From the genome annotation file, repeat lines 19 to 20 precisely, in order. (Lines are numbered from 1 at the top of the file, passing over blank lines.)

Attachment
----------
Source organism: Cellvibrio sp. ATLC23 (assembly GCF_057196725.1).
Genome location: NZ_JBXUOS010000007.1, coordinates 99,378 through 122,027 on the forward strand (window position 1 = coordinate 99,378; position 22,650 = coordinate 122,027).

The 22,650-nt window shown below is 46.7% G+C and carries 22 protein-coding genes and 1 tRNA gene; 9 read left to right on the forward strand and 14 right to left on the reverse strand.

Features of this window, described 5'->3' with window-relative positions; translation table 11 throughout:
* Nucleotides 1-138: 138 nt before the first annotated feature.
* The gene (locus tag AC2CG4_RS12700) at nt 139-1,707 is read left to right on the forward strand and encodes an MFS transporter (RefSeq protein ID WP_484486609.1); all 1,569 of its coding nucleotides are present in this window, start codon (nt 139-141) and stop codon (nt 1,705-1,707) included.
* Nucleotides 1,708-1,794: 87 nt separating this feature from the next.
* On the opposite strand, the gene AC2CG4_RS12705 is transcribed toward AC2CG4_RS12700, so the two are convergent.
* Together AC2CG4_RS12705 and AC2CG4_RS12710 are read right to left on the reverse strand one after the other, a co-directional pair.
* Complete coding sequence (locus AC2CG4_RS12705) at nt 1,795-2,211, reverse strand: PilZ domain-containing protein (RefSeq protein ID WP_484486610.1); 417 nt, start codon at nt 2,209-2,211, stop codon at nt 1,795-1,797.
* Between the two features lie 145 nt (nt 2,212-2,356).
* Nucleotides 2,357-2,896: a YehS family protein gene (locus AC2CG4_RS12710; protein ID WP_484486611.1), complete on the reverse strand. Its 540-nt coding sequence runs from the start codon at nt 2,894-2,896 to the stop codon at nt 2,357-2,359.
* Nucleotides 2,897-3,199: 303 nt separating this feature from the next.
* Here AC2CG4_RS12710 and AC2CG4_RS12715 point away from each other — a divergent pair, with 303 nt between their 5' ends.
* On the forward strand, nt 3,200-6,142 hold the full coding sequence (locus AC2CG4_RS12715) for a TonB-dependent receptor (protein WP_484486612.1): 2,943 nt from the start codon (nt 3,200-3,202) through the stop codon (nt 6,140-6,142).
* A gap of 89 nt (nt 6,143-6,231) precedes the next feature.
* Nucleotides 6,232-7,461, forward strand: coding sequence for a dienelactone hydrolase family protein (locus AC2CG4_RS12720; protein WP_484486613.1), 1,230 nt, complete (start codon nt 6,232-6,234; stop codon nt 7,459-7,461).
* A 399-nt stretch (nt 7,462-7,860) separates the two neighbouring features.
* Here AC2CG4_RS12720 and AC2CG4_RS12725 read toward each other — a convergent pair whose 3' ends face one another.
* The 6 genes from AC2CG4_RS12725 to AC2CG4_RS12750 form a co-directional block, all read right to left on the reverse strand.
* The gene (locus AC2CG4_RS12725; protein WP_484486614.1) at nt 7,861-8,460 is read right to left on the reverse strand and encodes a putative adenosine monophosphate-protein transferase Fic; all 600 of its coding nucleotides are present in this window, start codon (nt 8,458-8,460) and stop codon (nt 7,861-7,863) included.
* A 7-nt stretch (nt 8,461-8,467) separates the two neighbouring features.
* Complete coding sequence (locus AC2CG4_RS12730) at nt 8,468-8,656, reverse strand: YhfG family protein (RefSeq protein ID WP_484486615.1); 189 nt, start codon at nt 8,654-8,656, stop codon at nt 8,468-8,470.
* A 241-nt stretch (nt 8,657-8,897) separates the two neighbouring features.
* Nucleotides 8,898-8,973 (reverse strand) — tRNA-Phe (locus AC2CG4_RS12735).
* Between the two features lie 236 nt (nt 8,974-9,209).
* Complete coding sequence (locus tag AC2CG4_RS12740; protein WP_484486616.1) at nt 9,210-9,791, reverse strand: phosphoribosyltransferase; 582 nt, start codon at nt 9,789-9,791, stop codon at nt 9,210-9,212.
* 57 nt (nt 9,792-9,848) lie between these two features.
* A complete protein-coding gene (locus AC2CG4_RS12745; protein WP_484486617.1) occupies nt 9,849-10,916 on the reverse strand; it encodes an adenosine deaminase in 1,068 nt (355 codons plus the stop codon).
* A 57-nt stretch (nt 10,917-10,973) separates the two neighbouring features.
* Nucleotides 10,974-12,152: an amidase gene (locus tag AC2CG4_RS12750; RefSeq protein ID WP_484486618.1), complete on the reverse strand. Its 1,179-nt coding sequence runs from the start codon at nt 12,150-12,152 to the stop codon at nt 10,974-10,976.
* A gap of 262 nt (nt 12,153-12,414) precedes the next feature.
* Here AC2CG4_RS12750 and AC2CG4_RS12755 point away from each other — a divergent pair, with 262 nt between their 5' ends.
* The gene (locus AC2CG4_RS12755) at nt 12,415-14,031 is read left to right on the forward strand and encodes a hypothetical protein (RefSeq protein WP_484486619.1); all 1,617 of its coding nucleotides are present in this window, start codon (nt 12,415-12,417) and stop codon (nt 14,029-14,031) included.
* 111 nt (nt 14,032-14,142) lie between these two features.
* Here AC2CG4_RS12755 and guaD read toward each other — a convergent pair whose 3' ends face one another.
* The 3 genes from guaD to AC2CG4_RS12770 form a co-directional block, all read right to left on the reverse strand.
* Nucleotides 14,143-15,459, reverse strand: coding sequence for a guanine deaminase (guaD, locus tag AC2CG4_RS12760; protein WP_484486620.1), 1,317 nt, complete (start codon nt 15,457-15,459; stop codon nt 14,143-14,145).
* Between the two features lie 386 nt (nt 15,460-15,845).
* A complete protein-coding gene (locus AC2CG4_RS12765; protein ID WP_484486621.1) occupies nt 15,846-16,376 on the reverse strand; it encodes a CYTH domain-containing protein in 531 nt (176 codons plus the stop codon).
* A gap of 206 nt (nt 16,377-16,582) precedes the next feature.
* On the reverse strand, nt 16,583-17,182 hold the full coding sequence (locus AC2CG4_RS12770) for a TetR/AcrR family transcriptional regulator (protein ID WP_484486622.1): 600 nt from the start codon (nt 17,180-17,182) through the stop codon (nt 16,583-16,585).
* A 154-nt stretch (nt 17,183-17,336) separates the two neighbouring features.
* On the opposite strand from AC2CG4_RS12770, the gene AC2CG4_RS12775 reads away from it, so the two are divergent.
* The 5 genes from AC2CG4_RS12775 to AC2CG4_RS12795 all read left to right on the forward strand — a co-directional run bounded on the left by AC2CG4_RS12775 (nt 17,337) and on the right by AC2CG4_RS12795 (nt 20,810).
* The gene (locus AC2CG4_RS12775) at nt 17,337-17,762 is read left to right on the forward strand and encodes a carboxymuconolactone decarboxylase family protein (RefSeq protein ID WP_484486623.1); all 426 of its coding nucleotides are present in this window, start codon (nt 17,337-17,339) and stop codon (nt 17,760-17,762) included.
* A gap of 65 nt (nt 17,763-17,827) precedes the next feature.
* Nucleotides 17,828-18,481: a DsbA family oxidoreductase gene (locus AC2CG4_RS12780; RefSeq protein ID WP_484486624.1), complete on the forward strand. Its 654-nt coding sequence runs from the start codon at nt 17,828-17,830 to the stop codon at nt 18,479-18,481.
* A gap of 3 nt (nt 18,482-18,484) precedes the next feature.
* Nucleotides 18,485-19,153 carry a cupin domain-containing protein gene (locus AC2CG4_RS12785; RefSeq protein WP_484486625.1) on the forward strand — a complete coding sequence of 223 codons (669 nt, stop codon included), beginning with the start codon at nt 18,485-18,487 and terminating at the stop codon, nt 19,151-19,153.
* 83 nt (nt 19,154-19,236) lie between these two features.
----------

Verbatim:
* Here AC2CG4_RS12720 and AC2CG4_RS12725 read toward each other — a convergent pair whose 3' ends face one another.
* The 6 genes from AC2CG4_RS12725 to AC2CG4_RS12750 form a co-directional block, all read right to left on the reverse strand.